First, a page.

Chorismate Metabolism
by Ze He


The shikimate pathway (Figure below) is found in plants, bacteria, fungi, and apicomplexan parasites. It is central to the biosyntheses of carbocyclic aromatic compounds. Chorismate is the common branchpoint for the production of these metabolites, which include aromatic amino acids, vitamins K and E, coenzyme Q, folate, enterobactin, chloramphenicol, plastoquinones, phenoxazinones, etc. Some intermediates in these pathways also have important physiological relevance. For example, salicylate is involved in plant defense against pathogens and anthranilate is the precursor of Pseudomonas quinolone signal, which regulates numerous virulence factors in Pseudomonas aeruginosa. The central biological importance of these pathways and their absence in mammals make them very attractive targets for the development of antimicrobials and herbicides. In fact, the great success of glyphosate ("Roundup") and the sulfa antibiotics, which target this pathway, has already validated this approach. We are interested in the enzymes that convert chorismate into p-aminobenzoic acid (PABA) in folate biosynthesis. Mechanistic study of the enzymes will provide critical information for the design of inhibitors, which would be lead compounds for antibiotic and herbicide development.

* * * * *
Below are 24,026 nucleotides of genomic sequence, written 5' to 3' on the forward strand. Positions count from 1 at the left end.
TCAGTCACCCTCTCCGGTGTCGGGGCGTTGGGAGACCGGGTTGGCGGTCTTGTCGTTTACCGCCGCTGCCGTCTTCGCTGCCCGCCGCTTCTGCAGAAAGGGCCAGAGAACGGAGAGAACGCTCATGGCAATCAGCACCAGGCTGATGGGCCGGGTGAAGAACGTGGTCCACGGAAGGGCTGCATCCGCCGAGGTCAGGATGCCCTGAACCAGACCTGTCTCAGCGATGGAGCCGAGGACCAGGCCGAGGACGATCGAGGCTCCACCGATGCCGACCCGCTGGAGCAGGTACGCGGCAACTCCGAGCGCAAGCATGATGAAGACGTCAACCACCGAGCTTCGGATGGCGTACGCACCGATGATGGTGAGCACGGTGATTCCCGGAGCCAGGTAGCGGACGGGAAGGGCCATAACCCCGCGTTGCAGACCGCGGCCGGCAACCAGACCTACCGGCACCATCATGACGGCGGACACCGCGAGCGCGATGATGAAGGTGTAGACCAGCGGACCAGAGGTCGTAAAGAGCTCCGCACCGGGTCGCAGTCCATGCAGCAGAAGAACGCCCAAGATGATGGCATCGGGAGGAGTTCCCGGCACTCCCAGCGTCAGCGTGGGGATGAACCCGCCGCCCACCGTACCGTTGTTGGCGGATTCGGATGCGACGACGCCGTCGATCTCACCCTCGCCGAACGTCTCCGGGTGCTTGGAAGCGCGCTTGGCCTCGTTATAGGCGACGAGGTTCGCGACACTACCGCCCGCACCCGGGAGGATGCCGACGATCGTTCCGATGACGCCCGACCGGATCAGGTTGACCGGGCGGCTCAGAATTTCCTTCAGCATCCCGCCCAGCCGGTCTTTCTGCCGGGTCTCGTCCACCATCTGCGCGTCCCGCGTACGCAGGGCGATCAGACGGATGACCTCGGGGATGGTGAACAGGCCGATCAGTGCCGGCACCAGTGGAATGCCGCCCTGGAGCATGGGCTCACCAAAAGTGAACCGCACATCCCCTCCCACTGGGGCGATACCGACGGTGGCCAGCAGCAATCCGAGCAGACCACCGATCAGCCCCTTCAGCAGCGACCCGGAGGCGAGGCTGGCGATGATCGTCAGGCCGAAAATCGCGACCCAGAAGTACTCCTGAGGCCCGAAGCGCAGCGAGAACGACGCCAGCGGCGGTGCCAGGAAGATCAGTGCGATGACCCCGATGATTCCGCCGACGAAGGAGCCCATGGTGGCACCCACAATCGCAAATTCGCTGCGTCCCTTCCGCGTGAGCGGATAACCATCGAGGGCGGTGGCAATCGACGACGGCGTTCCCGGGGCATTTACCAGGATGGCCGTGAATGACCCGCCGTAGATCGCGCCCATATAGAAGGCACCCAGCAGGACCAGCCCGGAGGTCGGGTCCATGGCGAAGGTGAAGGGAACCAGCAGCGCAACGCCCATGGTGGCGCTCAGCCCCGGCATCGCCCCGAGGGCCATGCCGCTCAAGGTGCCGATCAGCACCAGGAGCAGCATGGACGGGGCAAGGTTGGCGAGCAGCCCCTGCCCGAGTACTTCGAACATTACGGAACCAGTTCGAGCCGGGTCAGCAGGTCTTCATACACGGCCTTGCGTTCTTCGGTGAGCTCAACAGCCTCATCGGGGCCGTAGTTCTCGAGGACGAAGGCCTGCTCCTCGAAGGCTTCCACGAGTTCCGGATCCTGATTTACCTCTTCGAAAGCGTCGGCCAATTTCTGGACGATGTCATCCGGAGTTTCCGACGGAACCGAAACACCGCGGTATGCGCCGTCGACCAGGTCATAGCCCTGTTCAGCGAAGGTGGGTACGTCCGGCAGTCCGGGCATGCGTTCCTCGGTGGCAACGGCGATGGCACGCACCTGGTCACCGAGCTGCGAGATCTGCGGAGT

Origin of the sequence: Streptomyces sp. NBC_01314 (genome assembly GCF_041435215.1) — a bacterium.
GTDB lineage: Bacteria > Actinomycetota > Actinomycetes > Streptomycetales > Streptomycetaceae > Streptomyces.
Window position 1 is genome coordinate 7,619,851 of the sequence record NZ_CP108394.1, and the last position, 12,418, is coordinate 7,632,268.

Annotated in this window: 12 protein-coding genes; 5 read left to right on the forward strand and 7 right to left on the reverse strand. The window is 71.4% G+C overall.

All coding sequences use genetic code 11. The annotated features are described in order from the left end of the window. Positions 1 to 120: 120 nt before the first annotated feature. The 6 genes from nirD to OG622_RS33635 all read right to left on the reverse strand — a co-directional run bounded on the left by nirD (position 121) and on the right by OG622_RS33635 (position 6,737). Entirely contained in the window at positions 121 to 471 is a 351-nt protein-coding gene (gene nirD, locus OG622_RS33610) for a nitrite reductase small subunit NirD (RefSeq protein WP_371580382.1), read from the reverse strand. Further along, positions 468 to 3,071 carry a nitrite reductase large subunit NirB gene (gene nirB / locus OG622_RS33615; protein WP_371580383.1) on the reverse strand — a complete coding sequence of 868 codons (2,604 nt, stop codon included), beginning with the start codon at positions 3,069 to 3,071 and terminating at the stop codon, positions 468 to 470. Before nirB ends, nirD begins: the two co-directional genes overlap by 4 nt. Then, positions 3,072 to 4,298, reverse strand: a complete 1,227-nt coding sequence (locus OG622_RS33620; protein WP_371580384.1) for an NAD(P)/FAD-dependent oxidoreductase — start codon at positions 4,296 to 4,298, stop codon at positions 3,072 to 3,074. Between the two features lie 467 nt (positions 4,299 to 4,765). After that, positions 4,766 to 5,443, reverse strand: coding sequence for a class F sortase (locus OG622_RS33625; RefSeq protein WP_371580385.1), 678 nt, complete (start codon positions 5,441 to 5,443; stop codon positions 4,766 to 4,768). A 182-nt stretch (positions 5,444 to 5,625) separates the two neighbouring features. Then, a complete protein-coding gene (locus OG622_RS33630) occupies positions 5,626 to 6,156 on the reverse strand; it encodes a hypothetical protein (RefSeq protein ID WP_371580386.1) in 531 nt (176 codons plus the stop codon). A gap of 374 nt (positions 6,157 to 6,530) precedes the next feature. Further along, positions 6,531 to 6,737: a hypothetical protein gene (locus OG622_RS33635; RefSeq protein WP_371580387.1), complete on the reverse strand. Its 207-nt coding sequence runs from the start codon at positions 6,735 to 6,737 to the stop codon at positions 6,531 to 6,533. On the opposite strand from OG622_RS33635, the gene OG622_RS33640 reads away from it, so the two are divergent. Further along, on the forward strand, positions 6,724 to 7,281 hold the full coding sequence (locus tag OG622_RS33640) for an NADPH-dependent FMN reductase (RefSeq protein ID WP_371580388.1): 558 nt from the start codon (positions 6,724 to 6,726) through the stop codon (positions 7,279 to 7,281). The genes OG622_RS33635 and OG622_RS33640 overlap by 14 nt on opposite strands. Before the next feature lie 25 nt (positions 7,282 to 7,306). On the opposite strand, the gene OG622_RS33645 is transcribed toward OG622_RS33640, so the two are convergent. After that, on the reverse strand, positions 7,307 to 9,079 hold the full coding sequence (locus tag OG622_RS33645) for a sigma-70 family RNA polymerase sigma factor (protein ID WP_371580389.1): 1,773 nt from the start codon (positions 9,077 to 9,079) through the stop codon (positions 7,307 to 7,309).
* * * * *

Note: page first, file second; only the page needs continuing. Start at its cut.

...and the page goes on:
The first enzyme, aminodeoxychorismate (ADC) synthase, converts chorismate and ammonia to ADC. The mechanism is not straightforward, and still remains unresolved. The proposed mechanism makes it all the more attractive for the design of mechanism-based inhibitors ("suicide inhibitors"). The second enzyme, ADC lyase, is a pyridoxal phosphate (PLP) dependent enzyme and catalyzes the aromatization of ADC via a 1,2-elimination of pyruvate. The chemical mechanism here is clear, whereas catalytic mechanism and the transition state structure are not clear. The determination of transition state structure, using proven methodologies such as KIE analysis, can lead to the development of tight binding transition state analog inhibitors.


Return to Research Index